Native American Deer Origin

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The deer is revered by many cultures. Southwest Native Americans, and a handful of Mesoamerican tribes, in particular, especially sanctify the animal (“Native American”). Assyro-Babylonians described deer as a link between early life and the netherworld, and Norse mythology details their ability to move between the worlds (Thompson)(“Stories, Legends, and Teachings). Throughout the nations, deer are viewed as symbols of kindness, peace, caring love , and fertility . Cervines have long been a symbol of the interconnectedness of humankind and nature, since they are intimately interwoven with the fate of mankind. Kiki Smith’s piece, “Born,” illustrates this connection. Created in 2002, the bronze sculpture consists of a female deer giving birth…show more content…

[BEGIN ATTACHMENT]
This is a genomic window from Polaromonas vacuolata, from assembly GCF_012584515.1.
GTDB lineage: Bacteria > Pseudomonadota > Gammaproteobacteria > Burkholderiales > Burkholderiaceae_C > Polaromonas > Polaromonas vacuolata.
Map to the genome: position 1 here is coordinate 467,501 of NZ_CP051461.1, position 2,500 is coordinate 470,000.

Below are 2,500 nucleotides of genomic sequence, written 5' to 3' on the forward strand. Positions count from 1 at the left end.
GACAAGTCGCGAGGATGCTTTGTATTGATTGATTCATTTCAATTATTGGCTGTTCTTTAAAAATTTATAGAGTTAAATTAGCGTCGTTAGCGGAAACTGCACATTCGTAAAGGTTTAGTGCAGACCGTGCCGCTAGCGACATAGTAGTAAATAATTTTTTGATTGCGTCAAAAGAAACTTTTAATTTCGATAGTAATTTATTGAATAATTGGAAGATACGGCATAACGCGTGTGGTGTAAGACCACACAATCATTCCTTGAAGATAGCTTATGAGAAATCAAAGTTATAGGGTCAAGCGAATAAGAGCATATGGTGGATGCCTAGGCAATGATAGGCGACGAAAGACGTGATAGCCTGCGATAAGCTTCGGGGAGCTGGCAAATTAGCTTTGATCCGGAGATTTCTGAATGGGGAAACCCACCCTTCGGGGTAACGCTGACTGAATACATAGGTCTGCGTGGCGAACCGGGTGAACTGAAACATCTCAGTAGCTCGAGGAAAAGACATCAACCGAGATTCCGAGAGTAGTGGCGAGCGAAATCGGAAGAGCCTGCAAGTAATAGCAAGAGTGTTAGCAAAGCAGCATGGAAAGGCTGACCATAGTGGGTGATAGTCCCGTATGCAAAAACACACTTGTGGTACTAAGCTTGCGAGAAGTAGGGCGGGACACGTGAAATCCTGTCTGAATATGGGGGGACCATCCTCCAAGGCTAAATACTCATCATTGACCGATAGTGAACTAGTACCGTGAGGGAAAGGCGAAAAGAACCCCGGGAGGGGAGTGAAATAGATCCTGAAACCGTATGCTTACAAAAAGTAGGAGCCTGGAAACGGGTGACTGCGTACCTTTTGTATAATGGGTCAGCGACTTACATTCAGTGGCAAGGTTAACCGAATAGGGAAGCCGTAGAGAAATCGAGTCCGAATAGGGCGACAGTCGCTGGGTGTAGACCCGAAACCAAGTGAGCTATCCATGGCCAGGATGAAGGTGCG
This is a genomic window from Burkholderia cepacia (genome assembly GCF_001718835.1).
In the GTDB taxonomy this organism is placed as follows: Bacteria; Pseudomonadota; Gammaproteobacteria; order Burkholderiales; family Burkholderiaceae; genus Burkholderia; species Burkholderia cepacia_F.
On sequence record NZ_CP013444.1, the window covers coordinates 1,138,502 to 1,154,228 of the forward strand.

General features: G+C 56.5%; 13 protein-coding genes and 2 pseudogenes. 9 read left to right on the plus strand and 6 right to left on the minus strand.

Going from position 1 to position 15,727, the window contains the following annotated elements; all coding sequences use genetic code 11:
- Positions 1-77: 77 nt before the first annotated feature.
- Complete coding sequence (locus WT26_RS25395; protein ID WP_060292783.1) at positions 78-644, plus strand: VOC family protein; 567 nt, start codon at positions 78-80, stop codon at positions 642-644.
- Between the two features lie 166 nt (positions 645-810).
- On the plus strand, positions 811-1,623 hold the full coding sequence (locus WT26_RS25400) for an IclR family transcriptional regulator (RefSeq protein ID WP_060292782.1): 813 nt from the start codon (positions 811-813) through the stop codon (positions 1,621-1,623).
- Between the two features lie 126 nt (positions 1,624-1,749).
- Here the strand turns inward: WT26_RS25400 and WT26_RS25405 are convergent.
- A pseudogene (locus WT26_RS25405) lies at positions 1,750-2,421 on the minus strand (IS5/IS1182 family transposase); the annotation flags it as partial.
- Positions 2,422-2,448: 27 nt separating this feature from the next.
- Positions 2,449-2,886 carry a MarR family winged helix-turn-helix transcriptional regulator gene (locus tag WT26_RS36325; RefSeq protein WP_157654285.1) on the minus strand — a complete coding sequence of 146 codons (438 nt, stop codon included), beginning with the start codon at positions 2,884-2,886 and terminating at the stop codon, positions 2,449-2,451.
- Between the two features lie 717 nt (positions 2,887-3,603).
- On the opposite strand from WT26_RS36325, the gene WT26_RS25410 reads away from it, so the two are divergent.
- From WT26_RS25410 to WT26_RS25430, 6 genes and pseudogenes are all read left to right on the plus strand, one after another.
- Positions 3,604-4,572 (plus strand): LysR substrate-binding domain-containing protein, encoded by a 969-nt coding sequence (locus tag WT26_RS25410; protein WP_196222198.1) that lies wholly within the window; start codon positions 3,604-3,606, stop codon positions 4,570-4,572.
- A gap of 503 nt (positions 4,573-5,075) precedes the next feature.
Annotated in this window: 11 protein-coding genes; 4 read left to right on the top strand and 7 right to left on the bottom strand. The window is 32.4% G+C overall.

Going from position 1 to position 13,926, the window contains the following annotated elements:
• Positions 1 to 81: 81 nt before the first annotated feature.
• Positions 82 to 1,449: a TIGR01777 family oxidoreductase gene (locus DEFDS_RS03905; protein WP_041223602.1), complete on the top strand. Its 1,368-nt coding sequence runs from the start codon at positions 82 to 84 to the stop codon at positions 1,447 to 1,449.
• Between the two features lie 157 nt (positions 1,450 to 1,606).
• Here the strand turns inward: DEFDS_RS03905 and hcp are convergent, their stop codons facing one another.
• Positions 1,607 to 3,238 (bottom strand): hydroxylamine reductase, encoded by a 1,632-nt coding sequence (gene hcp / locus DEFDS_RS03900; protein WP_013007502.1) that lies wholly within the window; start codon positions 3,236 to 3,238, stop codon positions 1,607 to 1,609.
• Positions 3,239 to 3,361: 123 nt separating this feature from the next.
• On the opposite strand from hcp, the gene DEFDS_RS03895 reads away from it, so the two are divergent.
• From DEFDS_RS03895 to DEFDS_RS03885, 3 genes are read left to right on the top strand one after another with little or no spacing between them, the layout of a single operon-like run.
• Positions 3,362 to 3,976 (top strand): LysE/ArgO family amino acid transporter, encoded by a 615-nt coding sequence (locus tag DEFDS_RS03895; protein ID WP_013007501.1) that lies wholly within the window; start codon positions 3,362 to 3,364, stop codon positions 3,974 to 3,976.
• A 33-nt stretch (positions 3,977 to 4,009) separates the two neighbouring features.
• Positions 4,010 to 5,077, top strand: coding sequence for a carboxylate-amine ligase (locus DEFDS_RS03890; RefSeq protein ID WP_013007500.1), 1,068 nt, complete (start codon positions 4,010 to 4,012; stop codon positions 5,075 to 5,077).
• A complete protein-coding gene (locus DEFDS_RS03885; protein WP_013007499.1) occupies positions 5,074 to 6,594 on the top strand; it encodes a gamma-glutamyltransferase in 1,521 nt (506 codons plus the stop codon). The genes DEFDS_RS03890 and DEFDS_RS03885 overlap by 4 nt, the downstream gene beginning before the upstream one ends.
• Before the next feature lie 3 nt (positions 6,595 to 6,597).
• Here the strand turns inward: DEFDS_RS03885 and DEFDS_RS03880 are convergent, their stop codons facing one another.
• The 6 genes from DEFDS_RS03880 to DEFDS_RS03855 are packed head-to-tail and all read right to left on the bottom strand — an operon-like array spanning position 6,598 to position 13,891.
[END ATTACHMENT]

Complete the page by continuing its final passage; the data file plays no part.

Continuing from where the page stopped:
In the Wichita creation story “The Moon and Morning Star,” a man is told to shoot a black-and-white deer as it emerges from a stream; when he shoots the black-and-white deer, it makes it so that the Earth turns, stars move, and night and day exist (Dorsey). Eikthyrnir, a stag in Norse mythology, is said to stand on the roof of Val-Halla and nibble at the leaves of Laerad (“Eikthyrnir”). An unknown fluid drips from Eikthyrnir’s antlers and collects to form the great rivers of the world (“Eikthyrnir”). Another Natve American tribe, the Iroquois, tell a tale of a woman who is accompanied by a deer, a bear, and a wolf (Dorman 242). The woman cohabits with the animals, becomes pregnant, and gives birth to a multitude of creatures –including man. From her giving birth arise men “black, white, or sallow, in disposition of either timid as the deer, revengeful as bears, or rapacious as wolves” (242). Here, the deer is important in the creation of mankind. The Miztecs of South America also believed deer were crucial in the creation of humans (391). The original Miztec deities were called deer, and the Miztecs are the descendants from the children of these deities

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